Gold Firm Versus Rising Dollar


Gold Price Firm vs Rising Dollar as ‘Cheating, Stealing China’ Sees it’s Credit Slow and Inflation Rise

Adrian AshBullion.Directory precious metals analysis 09 May, 2019
By Adrian Ash

Head of Research at Bullion Vault

GOLD PRICES held firm for the week so far against a rising US Dollar in London trade Thursday as world stock markets fell and the Chinese Yuan hit 4-month lows on a raft of weak data ahead of more trade talks between Washington and Beijing.

Dollar gold prices held above $1280 per ounce, 1.0% below yesterday’s spike to 3-month highs, as global equities lost value for a fourth day running as the US-China trade war intensified once more.

Shanghai gold prices held $12 higher, extending the run of stronger-than-average incentives for new inflows of bullion into the metal’s No.1 mining, consumer and importing nation.

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With US President Trump declaring at the weekend that he will impose heavy new penalties on Chinese imports from tomorrow, China’s vice-premier Liu He is due to land in Washington later today.

“We won’t back down until China stops cheating our workers and stealing our jobs,” Trump told a “raucous” campaign rally in Florida overnight.

“China deeply regrets this,” said Beijing’s politburo in a statement, “and will be forced to take necessary countermeasures if the US side puts the tariff measures into effect.”

After yesterday’s reported slump in China’s trade surplus, new data from the world’s second largest economy said Thursday morning that consumer-price inflation hit a 6-month high of 2.5% in April, led by rising food costs.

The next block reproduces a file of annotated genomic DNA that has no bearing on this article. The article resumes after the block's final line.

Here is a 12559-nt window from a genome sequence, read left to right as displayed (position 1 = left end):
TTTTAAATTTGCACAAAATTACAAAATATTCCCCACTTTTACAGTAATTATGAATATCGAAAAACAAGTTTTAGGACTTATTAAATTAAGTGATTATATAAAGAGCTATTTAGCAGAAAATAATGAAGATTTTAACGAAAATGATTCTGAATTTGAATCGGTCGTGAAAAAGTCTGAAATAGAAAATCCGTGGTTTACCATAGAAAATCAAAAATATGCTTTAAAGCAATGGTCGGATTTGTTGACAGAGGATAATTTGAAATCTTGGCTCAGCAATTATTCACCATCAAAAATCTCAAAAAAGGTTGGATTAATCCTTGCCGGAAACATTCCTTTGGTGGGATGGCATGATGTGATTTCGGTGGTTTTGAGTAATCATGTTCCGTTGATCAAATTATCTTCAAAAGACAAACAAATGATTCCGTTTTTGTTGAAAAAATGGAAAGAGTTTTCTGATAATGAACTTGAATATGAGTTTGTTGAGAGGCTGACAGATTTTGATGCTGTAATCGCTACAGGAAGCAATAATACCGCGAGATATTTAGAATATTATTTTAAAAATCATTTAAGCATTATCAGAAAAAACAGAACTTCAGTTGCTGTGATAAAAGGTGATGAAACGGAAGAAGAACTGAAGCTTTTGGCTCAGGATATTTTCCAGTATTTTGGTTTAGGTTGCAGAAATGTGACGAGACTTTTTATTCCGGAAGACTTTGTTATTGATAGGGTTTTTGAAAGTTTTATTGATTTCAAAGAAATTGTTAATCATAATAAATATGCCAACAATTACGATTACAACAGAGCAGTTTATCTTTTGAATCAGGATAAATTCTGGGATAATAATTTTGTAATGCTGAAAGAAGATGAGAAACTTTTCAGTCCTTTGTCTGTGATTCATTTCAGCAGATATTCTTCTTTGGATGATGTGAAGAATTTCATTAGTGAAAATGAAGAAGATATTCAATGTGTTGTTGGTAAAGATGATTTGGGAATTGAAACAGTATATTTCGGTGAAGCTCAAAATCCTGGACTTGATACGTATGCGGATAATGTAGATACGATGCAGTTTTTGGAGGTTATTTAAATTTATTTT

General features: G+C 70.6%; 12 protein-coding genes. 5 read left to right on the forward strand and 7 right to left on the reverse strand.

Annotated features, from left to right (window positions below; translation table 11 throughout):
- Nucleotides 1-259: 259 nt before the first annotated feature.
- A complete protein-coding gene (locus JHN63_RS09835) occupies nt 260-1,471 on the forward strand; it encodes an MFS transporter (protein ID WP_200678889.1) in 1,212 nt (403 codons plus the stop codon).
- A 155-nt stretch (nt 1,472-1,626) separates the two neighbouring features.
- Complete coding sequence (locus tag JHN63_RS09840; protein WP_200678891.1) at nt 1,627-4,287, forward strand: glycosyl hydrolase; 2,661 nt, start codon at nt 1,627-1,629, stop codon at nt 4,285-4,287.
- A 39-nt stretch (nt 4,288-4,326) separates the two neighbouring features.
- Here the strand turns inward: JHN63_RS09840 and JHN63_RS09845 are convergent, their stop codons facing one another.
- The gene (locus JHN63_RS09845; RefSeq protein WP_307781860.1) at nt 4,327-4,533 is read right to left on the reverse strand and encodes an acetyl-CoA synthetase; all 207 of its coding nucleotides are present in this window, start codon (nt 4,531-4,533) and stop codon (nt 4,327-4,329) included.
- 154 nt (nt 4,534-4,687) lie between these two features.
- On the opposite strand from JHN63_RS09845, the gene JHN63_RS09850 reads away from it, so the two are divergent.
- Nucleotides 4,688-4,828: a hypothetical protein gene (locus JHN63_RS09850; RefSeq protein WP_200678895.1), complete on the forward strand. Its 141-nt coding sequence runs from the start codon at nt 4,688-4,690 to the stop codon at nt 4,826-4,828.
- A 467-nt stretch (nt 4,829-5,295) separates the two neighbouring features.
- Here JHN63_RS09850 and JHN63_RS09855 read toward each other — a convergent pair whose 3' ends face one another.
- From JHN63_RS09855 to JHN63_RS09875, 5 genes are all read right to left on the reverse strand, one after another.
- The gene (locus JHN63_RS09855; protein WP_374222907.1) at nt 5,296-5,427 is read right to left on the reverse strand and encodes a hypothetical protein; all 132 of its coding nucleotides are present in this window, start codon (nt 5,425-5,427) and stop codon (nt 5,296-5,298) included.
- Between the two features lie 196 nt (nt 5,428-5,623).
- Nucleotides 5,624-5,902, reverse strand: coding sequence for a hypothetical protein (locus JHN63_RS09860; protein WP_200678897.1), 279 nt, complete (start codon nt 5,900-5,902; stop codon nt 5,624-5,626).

China’s government revenue growth meantime slowed to 2.8% per year, less than half the rate of growth seen this New Year, back when Beijing’s public budget spending set a new all-time record high.

China’s income tax receipts had already fallen by 49% in March from a year earlier thanks to last autumn’s higher personal allowance thresholds taking 80 million people out of income tax altogether.

That change was followed this spring by what pundits called “unprecedented and sufficient” tax cuts worth almost $300bn, most notably a reduction in VAT sales tax.

Figures from the People’s Bank of China meantime said today that private-sector borrowing halved last month from March’s level and totaled just 30% of January 2019’s new all-time record.

Chart of China's total social financing, monthly. Source: TradingEconomics via PBoC

“Beijing’s policy focus is sticking to stabilization, rather than chasing a rebound,” reckons research firm T.S.Lombard’s chief Beijing economist Zhuang Bo.

“[But] if the trade negotiation goes south with tariff hikes this week, China’s economic policy priority will shift back to easing and stimulus.”

Commodity prices also retreated with equities on Thursday, holding Brent crude oil at $70 per barrel.

Silver outpaced the drop in gold prices, falling within 20 cents of last week’s 5-month low to trade at $14.75 per ounce.

Industrial precious-metal platinum – primarily used to reduce harmful emissions from diesel engines – also fell, dropping over $20 for this week so far at $851 per ounce.

This article was originally published here
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